About the Author


Karen Chaboyer is an Ojibwa mother and grandmother from Rainy River First Nations, a community in northwestern Ontario. As a child I went to St Margaret Indian Residential School for 9 years (6-15). 

I faintly remember what happened to me as a child in residential school. What I do remember is the fear. Fear of getting in trouble, fear of doing things wrong, fear of not pleasing the supervisors. My parents did not teach me my language which saved me from many spankings but I witnessed children getting punished on a daily basis. All the punishments was done in public. I felt their pain; I felt their loneliness, I saw the desperation in their eyes as they cried for their parents. I cried for mine. I grew up ashamed of who I was. My self esteem had become depleted after 9 years of degrading put downs. According to statistics if you’re put down for at least 15 minutes one can change the way you feel about yourself. I was in this environment for 9 years.

There was also lateral violence in residential school. I came into school not knowing my language. I did not live on a reserve. I had fair skin and green eyes. I was considered white. White was the enemy. I was getting mixed messages. The nuns treated me like I was one of the students, but the students bullied me because of my fair skin and hazel eyes. I did not know where I belonged.

Coming out of residential school was a graduation of many things. I was free. I did not know who I was. I felt unloved, I was unaccepted, I was alienated from family who had become strangers. My social skills were limited. I did not trust. Communication was assumptions. I was introduced to the work force. I found friends who accepted me, so when they drank, I drank. I became a different person when I drank, I became angry. All the pain I went through as a child erupted. I hated everyone around me, including myself. I did not care. I wanted to die, to escape the pain. When I became sober depression set in.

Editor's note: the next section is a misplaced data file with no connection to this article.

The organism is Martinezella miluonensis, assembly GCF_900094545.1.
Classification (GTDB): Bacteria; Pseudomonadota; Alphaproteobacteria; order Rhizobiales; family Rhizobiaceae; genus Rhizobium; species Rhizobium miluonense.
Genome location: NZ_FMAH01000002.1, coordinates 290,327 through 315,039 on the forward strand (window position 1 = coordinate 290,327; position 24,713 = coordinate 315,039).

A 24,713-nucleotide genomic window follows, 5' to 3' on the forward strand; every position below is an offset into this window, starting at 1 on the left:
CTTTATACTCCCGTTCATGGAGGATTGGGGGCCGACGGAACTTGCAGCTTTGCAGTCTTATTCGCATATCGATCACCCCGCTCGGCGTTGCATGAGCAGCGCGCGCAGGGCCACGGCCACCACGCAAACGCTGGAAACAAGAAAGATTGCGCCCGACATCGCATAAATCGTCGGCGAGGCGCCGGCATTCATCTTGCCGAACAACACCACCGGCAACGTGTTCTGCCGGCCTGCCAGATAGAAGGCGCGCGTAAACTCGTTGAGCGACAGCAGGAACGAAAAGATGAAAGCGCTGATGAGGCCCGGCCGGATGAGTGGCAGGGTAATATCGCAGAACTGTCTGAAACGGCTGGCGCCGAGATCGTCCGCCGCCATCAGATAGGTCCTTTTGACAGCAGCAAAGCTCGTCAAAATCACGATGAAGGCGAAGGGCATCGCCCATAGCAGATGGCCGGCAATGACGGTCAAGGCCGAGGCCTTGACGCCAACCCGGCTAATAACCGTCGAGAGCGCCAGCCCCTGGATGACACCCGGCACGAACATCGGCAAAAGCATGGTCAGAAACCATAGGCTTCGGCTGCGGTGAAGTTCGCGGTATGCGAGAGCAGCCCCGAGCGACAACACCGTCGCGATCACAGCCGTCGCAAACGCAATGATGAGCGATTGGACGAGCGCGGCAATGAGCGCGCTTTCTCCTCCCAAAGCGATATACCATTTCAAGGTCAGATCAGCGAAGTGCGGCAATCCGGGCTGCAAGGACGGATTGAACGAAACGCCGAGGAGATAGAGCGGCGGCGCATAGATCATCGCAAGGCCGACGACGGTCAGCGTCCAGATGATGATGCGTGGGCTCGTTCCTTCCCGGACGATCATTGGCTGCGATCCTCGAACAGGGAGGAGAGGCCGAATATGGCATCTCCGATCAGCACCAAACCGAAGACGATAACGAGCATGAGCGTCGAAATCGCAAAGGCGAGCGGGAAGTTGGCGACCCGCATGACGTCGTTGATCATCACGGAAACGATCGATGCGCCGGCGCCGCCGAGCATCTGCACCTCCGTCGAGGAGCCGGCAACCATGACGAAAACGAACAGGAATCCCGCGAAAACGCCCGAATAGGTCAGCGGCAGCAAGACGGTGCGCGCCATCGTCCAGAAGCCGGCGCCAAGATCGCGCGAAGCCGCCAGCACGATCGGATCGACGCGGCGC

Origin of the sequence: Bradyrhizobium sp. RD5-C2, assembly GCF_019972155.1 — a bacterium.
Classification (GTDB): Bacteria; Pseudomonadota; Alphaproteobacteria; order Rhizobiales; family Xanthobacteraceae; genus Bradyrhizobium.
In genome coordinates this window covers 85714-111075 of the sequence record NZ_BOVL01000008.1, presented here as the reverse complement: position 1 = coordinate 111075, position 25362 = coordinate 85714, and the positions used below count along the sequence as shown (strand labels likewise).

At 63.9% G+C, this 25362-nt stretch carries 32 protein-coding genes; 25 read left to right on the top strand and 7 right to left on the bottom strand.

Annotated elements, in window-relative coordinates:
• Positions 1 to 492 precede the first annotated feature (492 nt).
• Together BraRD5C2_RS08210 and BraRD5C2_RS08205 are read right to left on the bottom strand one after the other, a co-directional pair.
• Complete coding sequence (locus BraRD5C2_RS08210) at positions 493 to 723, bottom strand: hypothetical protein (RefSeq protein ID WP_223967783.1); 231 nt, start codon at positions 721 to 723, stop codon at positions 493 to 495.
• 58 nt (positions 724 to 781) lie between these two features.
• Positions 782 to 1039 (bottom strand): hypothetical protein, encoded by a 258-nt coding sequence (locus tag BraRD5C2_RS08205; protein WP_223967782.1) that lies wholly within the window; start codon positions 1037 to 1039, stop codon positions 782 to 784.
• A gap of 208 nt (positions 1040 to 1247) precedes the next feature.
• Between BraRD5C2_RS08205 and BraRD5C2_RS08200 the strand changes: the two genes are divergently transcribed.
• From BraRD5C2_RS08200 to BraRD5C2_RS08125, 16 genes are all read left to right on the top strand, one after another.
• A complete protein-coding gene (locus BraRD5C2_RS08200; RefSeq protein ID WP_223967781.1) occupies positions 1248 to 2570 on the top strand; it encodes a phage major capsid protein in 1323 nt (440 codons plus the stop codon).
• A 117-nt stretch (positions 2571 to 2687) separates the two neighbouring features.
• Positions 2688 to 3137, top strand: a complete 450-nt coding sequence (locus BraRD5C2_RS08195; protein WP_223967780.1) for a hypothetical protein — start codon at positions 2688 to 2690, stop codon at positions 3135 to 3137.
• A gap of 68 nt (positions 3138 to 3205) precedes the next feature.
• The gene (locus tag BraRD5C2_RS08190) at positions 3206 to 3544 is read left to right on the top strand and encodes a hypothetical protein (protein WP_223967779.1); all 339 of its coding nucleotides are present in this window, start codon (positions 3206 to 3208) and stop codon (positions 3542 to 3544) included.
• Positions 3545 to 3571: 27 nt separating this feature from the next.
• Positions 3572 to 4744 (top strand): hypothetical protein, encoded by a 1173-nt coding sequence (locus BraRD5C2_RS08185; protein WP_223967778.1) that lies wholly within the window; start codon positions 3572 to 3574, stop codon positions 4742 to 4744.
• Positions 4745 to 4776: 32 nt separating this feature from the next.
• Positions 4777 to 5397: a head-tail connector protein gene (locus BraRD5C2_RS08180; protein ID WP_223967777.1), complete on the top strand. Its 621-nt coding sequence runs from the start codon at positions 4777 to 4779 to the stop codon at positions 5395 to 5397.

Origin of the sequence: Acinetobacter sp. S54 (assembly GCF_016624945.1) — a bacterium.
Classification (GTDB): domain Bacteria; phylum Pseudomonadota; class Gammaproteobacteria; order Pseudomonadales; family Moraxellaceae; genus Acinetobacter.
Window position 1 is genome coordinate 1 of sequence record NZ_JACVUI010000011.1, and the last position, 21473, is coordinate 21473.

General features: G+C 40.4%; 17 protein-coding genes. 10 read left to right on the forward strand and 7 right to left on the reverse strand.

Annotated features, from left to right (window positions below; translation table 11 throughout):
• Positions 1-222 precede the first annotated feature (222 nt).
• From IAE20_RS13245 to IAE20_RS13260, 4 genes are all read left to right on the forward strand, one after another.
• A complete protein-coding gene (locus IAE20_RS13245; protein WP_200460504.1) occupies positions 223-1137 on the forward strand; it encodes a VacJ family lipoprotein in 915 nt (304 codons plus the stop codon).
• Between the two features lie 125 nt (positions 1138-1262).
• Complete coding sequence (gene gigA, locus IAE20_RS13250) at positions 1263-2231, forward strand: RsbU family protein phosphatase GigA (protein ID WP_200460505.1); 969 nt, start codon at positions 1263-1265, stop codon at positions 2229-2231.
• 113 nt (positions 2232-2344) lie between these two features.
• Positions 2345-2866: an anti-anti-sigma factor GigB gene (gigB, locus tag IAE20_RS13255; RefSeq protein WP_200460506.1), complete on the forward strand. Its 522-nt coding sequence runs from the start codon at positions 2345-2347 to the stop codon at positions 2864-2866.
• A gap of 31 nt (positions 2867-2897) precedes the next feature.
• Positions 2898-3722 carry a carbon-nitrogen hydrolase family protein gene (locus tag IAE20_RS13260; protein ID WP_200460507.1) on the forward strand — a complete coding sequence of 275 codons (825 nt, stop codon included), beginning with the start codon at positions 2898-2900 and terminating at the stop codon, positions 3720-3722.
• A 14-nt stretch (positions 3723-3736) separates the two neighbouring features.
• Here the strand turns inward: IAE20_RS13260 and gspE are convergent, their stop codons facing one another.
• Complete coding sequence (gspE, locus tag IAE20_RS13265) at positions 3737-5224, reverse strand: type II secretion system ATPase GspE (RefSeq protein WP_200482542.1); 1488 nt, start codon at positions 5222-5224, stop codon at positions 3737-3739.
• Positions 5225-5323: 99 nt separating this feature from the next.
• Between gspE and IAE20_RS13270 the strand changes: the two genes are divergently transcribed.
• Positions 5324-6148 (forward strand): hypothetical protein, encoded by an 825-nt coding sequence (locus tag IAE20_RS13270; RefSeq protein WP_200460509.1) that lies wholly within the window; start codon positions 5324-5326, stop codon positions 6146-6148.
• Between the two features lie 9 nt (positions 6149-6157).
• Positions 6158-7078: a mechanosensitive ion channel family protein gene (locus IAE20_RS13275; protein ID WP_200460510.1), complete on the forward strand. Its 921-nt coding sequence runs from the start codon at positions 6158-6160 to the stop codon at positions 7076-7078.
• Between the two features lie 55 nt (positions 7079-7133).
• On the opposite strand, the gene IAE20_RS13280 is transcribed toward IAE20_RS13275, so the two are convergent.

My parents were both alcoholic and I saw their behaviors change as they drank. I did not like who they became. I saw myself becoming them. After a few years of drinking I went to rehab. It was the beginning of getting to know myself. I discovered my fears.
I became stuck in my pain. I blamed. I wanted change. I wanted this pain to end. I looked for answers. I wanted someone to fix me. I did not realize that I had to do the work. Residential School stole my childhood, my family and my culture. I never realized I had choices. I could continue being this angry person, who wanted apologies and compensation, and I did receive it but this did not cure me. In order to be free I had to work on myself and let go of the past. I learned that we cannot change the past, we can only go forward. Every victim can only free themselves by working on their pain and releasing it before it festers. There is no way around it, one must face it and go through it. It’s a tough journey but considering we went through the pain and looking at it, dealing with it, knowing the reasons it happened, one can put it away, in a healthy way. I have been blessed that the Creator showed me this on my journey.